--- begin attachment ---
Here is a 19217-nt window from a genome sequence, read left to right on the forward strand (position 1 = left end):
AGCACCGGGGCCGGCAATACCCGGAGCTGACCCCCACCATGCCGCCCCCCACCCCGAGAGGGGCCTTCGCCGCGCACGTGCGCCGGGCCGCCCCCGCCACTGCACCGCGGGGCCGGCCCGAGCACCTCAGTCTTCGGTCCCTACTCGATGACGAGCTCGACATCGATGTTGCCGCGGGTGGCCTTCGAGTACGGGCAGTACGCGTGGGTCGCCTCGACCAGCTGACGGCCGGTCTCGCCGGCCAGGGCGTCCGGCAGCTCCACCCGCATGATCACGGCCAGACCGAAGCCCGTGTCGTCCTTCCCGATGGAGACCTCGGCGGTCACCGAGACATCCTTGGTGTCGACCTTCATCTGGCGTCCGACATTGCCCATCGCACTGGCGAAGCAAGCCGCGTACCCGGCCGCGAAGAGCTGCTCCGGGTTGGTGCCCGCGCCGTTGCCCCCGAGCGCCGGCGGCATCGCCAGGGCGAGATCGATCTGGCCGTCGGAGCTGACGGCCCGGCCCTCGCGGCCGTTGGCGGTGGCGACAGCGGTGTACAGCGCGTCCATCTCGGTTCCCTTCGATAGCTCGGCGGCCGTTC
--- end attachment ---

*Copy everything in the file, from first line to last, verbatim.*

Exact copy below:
Here is a 19217-nt window from a genome sequence, read left to right on the forward strand (position 1 = left end):
AGCACCGGGGCCGGCAATACCCGGAGCTGACCCCCACCATGCCGCCCCCCACCCCGAGAGGGGCCTTCGCCGCGCACGTGCGCCGGGCCGCCCCCGCCACTGCACCGCGGGGCCGGCCCGAGCACCTCAGTCTTCGGTCCCTACTCGATGACGAGCTCGACATCGATGTTGCCGCGGGTGGCCTTCGAGTACGGGCAGTACGCGTGGGTCGCCTCGACCAGCTGACGGCCGGTCTCGCCGGCCAGGGCGTCCGGCAGCTCCACCCGCATGATCACGGCCAGACCGAAGCCCGTGTCGTCCTTCCCGATGGAGACCTCGGCGGTCACCGAGACATCCTTGGTGTCGACCTTCATCTGGCGTCCGACATTGCCCATCGCACTGGCGAAGCAAGCCGCGTACCCGGCCGCGAAGAGCTGCTCCGGGTTGGTGCCCGCGCCGTTGCCCCCGAGCGCCGGCGGCATCGCCAGGGCGAGATCGATCTGGCCGTCGGAGCTGACGGCCCGGCCCTCGCGGCCGTTGGCGGTGGCGACAGCGGTGTACAGCGCGTCCATCTCGGTTCCCTTCGATAGCTCGGCGGCCGTTC